Sarus crane population on decline with shrinking wetland area

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Sarus crane population on decline

KATHMANDU: The population of Sarus crane, a bird that lives in wetland areas, is in decreasing trend in Kanchanpur district as compared to the past.

The number of Sarus crane has started to decrease with shrinking wetland areas.

Ornithologists say loss of habitat is the main reason for the declining Sarus crane population every year. “The number of Sarus birds has started to drop after the local farmers began cultivation by encroaching on the wetlands. There is a shortage of food for these birds after the wetland area started to shrink.

They are also at risk of hunting and falling prey to the arbitrary use of pesticide in agriculture,” said ornithologist Hirulal Dagaura, who is associated with Bird Conservation Nepal.

According to him, the population of this bird has decreased almost by half compared to the past. He reasoned that this is because of the decline in fish, frog, snakes and other insects which the Sarus feeds on.

A waterbird census carried out recently counted only two Saruses at Chawanni wetland and eight at another wetland of Beldandi Rural Municipality in the district.

Locals said 15-20 Saruses could be seen at one place before. People kill Sarus for meat and eggs as well. Sarus are hunted during the monsoon season.

Conservationists and stakeholders see the need of conducting awareness-raising programs for the conservation of wetlands for protecting this endangered bird.

The National Parks and Wildlife Act, 1973, has listed the Sarus crane as a protected bird. It is included in Annex 2 of CITIES and in the ‘sensitive’ list of IUCN’s Red Book.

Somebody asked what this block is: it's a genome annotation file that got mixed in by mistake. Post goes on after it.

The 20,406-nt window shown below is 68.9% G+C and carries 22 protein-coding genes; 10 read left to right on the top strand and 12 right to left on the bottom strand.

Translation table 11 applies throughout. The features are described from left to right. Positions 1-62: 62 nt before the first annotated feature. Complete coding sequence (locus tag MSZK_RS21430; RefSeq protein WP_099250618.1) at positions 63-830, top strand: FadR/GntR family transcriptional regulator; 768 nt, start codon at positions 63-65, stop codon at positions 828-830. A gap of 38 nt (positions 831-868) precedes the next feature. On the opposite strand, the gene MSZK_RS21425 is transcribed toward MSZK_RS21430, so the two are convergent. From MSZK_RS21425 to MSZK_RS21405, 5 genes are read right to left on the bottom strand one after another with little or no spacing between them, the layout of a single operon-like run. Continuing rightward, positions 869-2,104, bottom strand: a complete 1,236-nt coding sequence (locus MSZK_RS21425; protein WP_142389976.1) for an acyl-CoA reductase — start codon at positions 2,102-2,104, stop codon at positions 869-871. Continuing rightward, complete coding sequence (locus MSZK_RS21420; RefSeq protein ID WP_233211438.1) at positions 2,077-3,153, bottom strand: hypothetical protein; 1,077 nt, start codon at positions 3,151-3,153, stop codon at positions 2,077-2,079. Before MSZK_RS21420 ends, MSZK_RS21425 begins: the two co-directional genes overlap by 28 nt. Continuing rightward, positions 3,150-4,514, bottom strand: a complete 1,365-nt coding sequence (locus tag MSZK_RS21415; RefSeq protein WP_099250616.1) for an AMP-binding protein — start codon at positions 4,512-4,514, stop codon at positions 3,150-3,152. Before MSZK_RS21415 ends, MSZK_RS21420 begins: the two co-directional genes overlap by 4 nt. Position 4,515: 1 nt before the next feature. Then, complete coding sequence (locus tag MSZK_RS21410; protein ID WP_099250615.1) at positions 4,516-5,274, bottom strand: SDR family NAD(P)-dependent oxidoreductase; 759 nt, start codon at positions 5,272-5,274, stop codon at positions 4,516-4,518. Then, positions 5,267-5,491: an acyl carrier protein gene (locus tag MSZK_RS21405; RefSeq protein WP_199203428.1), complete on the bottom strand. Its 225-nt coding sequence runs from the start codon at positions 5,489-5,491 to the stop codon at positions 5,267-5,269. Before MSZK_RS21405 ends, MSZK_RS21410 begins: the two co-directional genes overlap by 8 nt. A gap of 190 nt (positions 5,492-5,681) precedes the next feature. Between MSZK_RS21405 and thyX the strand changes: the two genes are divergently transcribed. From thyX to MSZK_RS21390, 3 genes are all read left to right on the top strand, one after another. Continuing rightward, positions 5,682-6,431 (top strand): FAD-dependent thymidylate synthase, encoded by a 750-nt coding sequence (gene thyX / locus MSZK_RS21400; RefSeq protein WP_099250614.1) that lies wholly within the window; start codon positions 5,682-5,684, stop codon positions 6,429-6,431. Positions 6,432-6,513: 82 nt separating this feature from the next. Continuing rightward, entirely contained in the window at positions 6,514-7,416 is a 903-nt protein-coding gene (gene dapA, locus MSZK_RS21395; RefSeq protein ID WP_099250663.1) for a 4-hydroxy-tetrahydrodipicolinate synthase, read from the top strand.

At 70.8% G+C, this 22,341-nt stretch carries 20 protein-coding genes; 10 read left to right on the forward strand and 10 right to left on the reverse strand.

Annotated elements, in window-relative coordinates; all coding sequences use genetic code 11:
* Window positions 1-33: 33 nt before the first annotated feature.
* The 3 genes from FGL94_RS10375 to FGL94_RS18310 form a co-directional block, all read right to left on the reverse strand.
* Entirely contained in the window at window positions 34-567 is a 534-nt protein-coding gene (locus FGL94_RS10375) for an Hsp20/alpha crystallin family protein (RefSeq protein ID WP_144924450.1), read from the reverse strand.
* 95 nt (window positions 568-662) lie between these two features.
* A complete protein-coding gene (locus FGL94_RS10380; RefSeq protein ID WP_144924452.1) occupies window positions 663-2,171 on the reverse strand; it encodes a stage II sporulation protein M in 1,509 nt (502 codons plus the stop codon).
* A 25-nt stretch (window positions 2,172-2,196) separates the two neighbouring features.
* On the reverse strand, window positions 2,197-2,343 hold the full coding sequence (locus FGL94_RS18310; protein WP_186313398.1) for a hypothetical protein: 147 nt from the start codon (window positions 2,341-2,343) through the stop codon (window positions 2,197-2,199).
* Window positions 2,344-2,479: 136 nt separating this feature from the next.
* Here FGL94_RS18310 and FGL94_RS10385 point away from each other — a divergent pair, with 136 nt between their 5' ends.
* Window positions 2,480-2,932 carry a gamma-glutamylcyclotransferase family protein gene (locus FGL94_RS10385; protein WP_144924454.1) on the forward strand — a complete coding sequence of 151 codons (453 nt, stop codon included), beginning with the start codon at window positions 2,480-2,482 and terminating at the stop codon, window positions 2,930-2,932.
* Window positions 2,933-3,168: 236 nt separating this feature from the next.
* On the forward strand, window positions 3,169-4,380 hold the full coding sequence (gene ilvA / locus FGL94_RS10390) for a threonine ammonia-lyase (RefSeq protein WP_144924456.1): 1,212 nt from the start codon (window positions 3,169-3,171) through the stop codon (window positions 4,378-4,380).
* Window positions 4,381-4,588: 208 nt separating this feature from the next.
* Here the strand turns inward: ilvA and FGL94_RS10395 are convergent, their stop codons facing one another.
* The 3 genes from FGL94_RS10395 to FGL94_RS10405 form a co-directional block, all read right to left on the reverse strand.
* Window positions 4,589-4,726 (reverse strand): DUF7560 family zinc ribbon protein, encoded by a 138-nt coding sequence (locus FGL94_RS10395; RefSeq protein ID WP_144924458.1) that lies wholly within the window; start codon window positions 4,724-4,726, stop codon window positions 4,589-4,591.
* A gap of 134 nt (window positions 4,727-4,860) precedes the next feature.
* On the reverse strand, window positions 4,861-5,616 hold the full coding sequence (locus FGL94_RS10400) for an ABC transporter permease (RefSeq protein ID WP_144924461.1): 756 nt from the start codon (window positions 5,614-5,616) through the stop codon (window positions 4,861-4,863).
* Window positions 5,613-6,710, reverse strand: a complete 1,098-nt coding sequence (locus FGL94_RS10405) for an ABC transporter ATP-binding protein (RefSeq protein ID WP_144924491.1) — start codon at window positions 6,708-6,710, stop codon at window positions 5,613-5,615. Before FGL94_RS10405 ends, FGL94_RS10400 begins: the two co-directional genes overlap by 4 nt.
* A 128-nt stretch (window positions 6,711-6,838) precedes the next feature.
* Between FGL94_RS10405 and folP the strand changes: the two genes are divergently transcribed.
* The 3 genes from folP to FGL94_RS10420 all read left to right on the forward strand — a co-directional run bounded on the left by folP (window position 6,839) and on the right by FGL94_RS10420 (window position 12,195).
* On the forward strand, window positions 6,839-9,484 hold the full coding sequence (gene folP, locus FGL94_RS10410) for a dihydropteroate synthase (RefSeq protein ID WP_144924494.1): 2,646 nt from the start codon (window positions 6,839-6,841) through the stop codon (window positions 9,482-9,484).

Sarus cranes hatch their chicks in June and July after farmers complete planting paddy saplings. Sarus crane hatch and rear chicks at safer places in wetland areas. They are also considered as social creatures and this bird lives in pairs.

The bird lays only two eggs during the breeding season, said ornithologist, Dagaura. The chicks live with their mothers for five-six months.

The birds are found in Rupandehi, Kapilvastu, Banke, Dang, Chitwan and Kalikich pond of Shuklaphanta National Park in Kanchanpur and Beldandi, the buffer zone of the park. It is estimated that there are around 10-15 Saurs cranes in Kanchanpur.

Onithologists put the number of this bird at 400-800 in Nepal. The bird is also found in Australia, Cambodia, China, India, Laos, Myanmar, Pakistan and Vietnam. There are 15 species of Sarus crane in the world and four in Nepal.

Laxman Sarus crane was seen in Kailali this year after two decades. As per the National Park and Wildlife Conservation Act-1973, those who kill rare birds, including Sarus crane, face from Rs 15,000 to Rs 30,000 fine, or three months imprisonment, or both.

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